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View Full Version : Why Silicon-based Aliens Would Rather Eat our Cities than Us: Thoughts on Non-carbon



Fraser
2011-Dec-01, 02:50 PM
Editor’s note: Bruce Dorminey, science journalist and author of “Distant Wanderers: The Search for Planets Beyond the Solar System,” interviews NASA astrochemist Max Bernstein for Universe Today about the possibility of Silicon-based life. Conventional wisdom has long had it that Carbon-based life, so common here on earth, must surely be abundant elsewhere; both in our [...]

More... (http://www.universetoday.com/91449/why-silicon-based-aliens-would-rather-eat-our-cities-than-us-thoughts-on-non-carbon-astrobiology/)

IsaacKuo
2011-Dec-01, 05:49 PM
My first thought when I hear the phrase "silicon-based aliens" is robotic aliens based on silicon semi-conductor circuitry. Maybe such aliens would rather "eat" silicate atmospheres (http://iopscience.iop.org/1538-4357/703/2/L113/fulltext/apjl_703_2_113.text.html).

vasiln
2011-Dec-02, 10:03 PM
I'm sure a lot of animals would prefer eating atmosphere as well. Plants could be seen as "eating" atmosphere, but animals eat based less on the building-block value of their food than on the energy content of their food. Do silicate atmospheres have more chemical energy than silicate buildings do?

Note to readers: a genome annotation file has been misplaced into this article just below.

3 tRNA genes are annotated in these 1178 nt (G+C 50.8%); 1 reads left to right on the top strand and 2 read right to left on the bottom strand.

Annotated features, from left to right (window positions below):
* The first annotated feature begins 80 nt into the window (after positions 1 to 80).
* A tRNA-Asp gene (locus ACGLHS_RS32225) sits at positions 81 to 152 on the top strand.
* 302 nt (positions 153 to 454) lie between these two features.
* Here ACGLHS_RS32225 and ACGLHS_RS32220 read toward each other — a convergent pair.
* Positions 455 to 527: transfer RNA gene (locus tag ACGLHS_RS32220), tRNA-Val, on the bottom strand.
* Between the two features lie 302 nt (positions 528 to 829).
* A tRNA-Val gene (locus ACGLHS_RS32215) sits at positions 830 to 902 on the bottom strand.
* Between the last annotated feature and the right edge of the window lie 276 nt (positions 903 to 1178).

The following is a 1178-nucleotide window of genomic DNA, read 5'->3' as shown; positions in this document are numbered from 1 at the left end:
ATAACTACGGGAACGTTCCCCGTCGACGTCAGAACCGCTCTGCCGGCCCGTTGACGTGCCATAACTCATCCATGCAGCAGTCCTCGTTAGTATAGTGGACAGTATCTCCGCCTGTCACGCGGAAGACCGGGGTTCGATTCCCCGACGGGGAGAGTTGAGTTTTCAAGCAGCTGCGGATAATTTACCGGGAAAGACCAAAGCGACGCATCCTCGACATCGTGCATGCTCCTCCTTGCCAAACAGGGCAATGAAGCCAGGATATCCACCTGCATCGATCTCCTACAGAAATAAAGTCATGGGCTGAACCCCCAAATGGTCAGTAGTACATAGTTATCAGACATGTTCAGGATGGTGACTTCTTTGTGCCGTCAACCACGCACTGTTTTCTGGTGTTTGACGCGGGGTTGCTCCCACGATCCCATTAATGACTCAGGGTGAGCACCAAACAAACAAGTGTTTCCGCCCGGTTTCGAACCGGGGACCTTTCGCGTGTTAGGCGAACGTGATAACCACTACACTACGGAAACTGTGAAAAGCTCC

It's a bit silly, in any case. Oil is organic and has high energy content, but that doesn't mean that we can eat it.

My first thought with "silicon-based" is 2nd gen life too (reproducing machines), but it's an interesting thought-- are reproducing robots really going to be described as silicon-based? The closest we've got so far is through using a bunch of carbon. (I have no knowledge of alternate computing technologies, and I guess electronics are the hard part now.)

Is there some reason that life couldn't use both silicon and carbon? Is it a case of anything sili-can do, carbon do better?

IsaacKuo
2011-Dec-05, 08:46 PM
Silicates have no significant chemical energy, but that's not really a problem. Silicate atmospheres only exist on extremely hot worlds which are close to the parent sun. As such, there's plenty of solar power.

In theory, anything silicon can do carbon can do better. In practice, our digital technology is heavily based on silicon, rather than diamond or graphene. Currently, at least, the forms of carbon suitable for high performance digital electronics are expensive and difficult compared to silicon technology.

So, it's possible that technological aliens may find it easier to develop silicon based machines than carbon based machines.